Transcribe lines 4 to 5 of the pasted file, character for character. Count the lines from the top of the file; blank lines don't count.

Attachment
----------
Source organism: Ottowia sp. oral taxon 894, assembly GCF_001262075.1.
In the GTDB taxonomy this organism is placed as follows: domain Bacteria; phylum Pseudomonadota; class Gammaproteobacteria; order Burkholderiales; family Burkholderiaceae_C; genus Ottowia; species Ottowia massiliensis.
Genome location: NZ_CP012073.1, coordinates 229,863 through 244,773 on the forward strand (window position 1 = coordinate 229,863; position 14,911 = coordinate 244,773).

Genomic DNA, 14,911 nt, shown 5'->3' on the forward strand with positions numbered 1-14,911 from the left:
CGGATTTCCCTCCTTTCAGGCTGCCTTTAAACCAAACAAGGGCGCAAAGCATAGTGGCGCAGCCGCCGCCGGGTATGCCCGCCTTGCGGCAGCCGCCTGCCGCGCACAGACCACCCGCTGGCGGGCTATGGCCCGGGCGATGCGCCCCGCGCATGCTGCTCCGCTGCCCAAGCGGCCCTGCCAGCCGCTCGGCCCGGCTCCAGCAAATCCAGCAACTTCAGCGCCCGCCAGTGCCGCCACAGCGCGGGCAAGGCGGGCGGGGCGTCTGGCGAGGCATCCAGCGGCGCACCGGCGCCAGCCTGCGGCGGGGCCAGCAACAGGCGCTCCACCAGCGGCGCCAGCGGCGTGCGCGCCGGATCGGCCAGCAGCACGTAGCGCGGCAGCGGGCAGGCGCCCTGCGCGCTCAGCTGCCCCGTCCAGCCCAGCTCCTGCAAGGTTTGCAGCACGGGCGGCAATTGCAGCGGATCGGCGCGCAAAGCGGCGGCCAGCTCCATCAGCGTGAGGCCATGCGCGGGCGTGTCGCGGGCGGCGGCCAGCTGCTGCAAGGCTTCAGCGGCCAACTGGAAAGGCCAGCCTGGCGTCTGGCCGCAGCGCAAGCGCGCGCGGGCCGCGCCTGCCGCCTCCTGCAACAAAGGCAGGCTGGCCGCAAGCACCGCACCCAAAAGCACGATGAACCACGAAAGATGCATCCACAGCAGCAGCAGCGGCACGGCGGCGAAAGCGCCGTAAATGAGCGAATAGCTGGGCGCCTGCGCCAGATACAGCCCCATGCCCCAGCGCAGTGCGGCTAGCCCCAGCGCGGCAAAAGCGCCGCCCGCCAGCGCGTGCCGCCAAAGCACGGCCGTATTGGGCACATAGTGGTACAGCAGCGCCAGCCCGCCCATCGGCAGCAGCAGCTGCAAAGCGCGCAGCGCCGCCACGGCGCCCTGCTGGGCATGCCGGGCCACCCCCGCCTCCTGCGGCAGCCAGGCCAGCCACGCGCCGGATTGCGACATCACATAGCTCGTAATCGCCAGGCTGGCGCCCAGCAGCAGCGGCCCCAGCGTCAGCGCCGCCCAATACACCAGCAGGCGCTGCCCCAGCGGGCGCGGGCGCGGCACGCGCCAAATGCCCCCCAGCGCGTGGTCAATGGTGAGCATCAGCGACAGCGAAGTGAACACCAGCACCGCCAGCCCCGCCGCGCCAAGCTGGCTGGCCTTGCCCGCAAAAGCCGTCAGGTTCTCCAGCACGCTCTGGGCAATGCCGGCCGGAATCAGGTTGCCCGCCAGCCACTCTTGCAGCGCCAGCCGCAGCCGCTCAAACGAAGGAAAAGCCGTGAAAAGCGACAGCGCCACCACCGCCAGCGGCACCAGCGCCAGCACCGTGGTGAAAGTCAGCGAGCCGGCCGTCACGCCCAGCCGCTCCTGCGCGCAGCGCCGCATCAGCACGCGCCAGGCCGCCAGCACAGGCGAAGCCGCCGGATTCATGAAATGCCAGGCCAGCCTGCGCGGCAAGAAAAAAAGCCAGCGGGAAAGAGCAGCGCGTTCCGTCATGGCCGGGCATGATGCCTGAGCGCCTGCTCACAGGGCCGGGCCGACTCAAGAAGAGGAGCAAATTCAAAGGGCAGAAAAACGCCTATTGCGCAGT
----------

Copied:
Genomic DNA, 14,911 nt, shown 5'->3' on the forward strand with positions numbered 1-14,911 from the left:
CGGATTTCCCTCCTTTCAGGCTGCCTTTAAACCAAACAAGGGCGCAAAGCATAGTGGCGCAGCCGCCGCCGGGTATGCCCGCCTTGCGGCAGCCGCCTGCCGCGCACAGACCACCCGCTGGCGGGCTATGGCCCGGGCGATGCGCCCCGCGCATGCTGCTCCGCTGCCCAAGCGGCCCTGCCAGCCGCTCGGCCCGGCTCCAGCAAATCCAGCAACTTCAGCGCCCGCCAGTGCCGCCACAGCGCGGGCAAGGCGGGCGGGGCGTCTGGCGAGGCATCCAGCGGCGCACCGGCGCCAGCCTGCGGCGGGGCCAGCAACAGGCGCTCCACCAGCGGCGCCAGCGGCGTGCGCGCCGGATCGGCCAGCAGCACGTAGCGCGGCAGCGGGCAGGCGCCCTGCGCGCTCAGCTGCCCCGTCCAGCCCAGCTCCTGCAAGGTTTGCAGCACGGGCGGCAATTGCAGCGGATCGGCGCGCAAAGCGGCGGCCAGCTCCATCAGCGTGAGGCCATGCGCGGGCGTGTCGCGGGCGGCGGCCAGCTGCTGCAAGGCTTCAGCGGCCAACTGGAAAGGCCAGCCTGGCGTCTGGCCGCAGCGCAAGCGCGCGCGGGCCGCGCCTGCCGCCTCCTGCAACAAAGGCAGGCTGGCCGCAAGCACCGCACCCAAAAGCACGATGAACCACGAAAGATGCATCCACAGCAGCAGCAGCGGCACGGCGGCGAAAGCGCCGTAAATGAGCGAATAGCTGGGCGCCTGCGCCAGATACAGCCCCATGCCCCAGCGCAGTGCGGCTAGCCCCAGCGCGGCAAAAGCGCCGCCCGCCAGCGCGTGCCGCCAAAGCACGGCCGTATTGGGCACATAGTGGTACAGCAGCGCCAGCCCGCCCATCGGCAGCAGCAGCTGCAAAGCGCGCAGCGCCGCCACGGCGCCCTGCTGGGCATGCCGGGCCACCCCCGCCTCCTGCGGCAGCCAGGCCAGCCACGCGCCGGATTGCGACATCACATAGCTCGTAATCGCCAGGCTGGCGCCCAGCAGCAGCGGCCCCAGCGTCAGCGCCGCCCAATACACCAGCAGGCGCTGCCCCAGCGGGCGCGGGCGCGGCACGCGCCAAATGCCCCCCAGCGCGTGGTCAATGGTGAGCATCAGCGACAGCGAAGTGAACACCAGCACCGCCAGCCCCGCCGCGCCAAGCTGGCTGGCCTTGCCCGCAAAAGCCGTCAGGTTCTCCAGCACGCTCTGGGCAATGCCGGCCGGAATCAGGTTGCCCGCCAGCCACTCTTGCAGCGCCAGCCGCAGCCGCTCAAACGAAGGAAAAGCCGTGAAAAGCGACAGCGCCACCACCGCCAGCGGCACCAGCGCCAGCACCGTGGTGAAAGTCAGCGAGCCGGCCGTCACGCCCAGCCGCTCCTGCGCGCAGCGCCGCATCAGCACGCGCCAGGCCGCCAGCACAGGCGAAGCCGCCGGATTCATGAAATGCCAGGCCAGCCTGCGCGGCAAGAAAAAAAGCCAGCGGGAAAGAGCAGCGCGTTCCGTCATGGCCGGGCATGATGCCTGAGCGCCTGCTCACAGGGCCGGGCCGACTCAAGAAGAGGAGCAAATTCAAAGGGCAGAAAAACGCCTATTGCGCAGT